Homily – Deacon Tony Bellitto
Sun., Nov. 24, 2019
Solemnity of Our Lord Jesus Christ, King of the Universe
34th or Last Sunday in Ordinary Time
First Reading – 2 Samuel 5:1-3
Second Reading – Colossians 1:12-20
Gospel – Luke 23:35-43
Theme – Jesus forgives the “Good Thief” on the Cross
Whenever we see a picture of Christ on Calvary, we always see three crosses next to each other, not just one. Did you ever wonder why Christ’s crucifixion is shown this way? Two other men are crucified for their crimes right next to Jesus. They share the stage, so to speak, in this most critically important drama being played out, in which the salvation of all of humanity hangs in the balance. What is the significance of this? Who are these other two men? There must be a reason that they are in this scene and are a part of God’s plan to redeem the world.
The man on one side of Jesus is considered the bad thief. He is unrepentant for his crimes. The man on the other side, who we call the good thief, is sorry for his crimes. He is genuinely remorseful and he knows he is receiving a just punishment for his wrongdoing. Yet he also recognizes that Jesus is an innocent victim who does not deserve to suffer this horrible sentence of execution. And further, he recognizes that Jesus is a king. He has faith that Jesus is the Messiah. He asks Jesus, “remember me when you come into your kingdom.”
Despite Jesus enduring his own agony on the cross, he turned his attention to the thief who pleaded for mercy. And Jesus replies, “Today you will be with me in paradise.” So Jesus, the sinless one, will be bringing this sinner with him to Heaven, because of the remorse he has shown for his deeds, and for the faith he has expressed in Christ. He has offered his confession and he has received absolution from the Son of God, directly and personally.
When we partake in the sacrament of Confession, we receive that same gift of absolution of our sins from the Son of God, directly and personally, who speaks to us through the ministry of his priests.
So think about this. Confession is the last thing that Jesus does before he dies on the cross, and it’s also the first thing he offers the Apostles when he is resurrected, going to the upper room and telling them “whose sins you forgive, they are forgiven; whose sins you hold bound are held bound.” He gave that special authority to his first Apostles, which was then handed down to the Bishops and priests who they ordained in an unbroken succession throughout the centuries to today.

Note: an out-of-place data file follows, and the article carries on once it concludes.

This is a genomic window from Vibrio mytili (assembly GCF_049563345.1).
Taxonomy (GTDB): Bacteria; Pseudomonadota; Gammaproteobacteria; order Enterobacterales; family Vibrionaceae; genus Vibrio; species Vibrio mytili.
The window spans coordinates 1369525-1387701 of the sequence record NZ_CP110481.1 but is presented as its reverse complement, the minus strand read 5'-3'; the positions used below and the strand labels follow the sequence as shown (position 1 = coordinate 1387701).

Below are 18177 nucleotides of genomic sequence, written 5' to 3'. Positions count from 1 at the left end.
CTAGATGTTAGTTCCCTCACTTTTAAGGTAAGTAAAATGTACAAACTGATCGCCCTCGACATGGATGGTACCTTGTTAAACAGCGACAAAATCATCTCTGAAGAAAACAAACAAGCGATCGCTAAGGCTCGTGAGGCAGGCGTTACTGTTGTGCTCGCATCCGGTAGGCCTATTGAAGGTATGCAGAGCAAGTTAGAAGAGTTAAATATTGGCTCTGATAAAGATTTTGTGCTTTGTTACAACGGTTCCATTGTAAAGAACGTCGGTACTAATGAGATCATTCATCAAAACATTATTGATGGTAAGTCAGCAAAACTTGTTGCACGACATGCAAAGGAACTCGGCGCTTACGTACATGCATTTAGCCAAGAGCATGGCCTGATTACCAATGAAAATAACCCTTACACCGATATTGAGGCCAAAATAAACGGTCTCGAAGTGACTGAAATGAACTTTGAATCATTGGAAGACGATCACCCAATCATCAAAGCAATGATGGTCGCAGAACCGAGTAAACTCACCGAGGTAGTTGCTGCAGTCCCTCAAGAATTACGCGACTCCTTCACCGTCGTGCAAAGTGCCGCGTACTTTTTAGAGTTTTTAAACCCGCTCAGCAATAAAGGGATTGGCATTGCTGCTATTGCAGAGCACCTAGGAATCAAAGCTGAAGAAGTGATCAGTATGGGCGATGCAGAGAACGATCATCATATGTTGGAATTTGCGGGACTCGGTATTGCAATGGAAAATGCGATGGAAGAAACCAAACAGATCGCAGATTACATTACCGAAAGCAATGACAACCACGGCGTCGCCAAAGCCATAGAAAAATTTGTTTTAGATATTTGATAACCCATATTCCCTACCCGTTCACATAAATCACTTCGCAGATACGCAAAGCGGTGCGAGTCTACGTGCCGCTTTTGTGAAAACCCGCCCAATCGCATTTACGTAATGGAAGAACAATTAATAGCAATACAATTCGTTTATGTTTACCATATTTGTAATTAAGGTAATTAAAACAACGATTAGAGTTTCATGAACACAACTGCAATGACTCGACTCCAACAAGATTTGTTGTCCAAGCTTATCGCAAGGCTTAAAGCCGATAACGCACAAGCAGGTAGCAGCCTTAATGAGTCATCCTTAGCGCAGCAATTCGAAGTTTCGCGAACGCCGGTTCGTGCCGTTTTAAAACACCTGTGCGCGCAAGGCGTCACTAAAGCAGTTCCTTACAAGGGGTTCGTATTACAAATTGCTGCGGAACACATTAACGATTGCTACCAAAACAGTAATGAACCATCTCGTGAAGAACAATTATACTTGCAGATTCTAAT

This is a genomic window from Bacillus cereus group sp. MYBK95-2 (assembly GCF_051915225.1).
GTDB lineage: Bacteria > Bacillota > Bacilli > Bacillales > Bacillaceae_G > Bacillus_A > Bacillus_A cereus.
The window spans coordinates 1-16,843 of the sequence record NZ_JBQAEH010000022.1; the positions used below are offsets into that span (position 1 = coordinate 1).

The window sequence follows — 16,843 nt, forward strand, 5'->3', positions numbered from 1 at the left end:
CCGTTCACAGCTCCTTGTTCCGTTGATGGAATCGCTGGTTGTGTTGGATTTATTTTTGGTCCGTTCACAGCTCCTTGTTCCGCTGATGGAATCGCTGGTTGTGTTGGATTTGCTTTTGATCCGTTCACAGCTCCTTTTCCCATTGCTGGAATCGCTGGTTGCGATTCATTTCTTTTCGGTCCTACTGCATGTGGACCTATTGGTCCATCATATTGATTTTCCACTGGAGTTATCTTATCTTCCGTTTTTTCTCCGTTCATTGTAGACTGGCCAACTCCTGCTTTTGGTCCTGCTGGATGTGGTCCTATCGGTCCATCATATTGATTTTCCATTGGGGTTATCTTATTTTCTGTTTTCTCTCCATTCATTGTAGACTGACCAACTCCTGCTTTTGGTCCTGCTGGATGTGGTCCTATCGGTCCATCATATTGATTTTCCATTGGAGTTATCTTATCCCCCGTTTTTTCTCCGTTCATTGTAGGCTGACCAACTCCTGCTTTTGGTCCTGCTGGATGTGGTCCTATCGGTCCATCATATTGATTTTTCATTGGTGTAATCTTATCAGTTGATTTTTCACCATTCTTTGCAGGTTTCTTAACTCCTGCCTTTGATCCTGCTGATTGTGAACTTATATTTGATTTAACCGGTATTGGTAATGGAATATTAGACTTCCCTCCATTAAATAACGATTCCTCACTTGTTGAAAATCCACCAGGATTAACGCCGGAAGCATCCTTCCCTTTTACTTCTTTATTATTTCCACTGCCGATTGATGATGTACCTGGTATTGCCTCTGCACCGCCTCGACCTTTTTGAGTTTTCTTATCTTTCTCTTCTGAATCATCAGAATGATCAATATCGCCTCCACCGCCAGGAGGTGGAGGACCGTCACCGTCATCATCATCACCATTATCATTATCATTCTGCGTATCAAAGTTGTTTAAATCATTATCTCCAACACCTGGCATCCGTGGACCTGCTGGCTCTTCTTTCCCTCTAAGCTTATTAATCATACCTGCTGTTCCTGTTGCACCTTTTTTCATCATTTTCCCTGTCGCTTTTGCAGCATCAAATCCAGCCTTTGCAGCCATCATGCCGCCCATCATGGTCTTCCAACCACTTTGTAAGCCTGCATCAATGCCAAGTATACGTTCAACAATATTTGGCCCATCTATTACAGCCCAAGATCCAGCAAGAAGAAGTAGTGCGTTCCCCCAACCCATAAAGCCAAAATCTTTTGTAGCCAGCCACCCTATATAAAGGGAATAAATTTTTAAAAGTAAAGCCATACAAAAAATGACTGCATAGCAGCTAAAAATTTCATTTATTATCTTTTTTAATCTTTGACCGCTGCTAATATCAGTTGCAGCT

Christ offers forgiveness and mercy to the thief who turned to him in confession at the last moment of his life, and then as soon as he arises from the tomb he goes to the Apostles and empowers them to offer that same forgiveness and mercy to all people in the future, including us, who repent of their sins and come to faith in Him.
Christ is telling us, through his own words and actions here, that the sacrament of confession is very important, and we should not neglect it.
I sometimes think of this scene, of the good thief being forgiven and receiving the promise of Heaven, and compare it to a large safety net underneath a highwire tightrope walker. Why do I envision it that way? Maybe it’s just because I’m a little strange. But I think a visual can be helpful. So here’s what I mean.
The safety net is the ultimate security for a person trying to walk across a tightrope high above the ground. You might see this at a circus act or at one of those daredevil challenge events on TV. Many years ago the Wallenda family was world-famous for these tightrope walks, because they chose to eliminate the safety net completely, making their performances truly death-defying acts. Despite their many successful performances, it should be noted that several members of that family, including their patriarch Karl Wallenda, did eventually fall to their deaths, because they had no safety net below to catch them when the act went horribly wrong.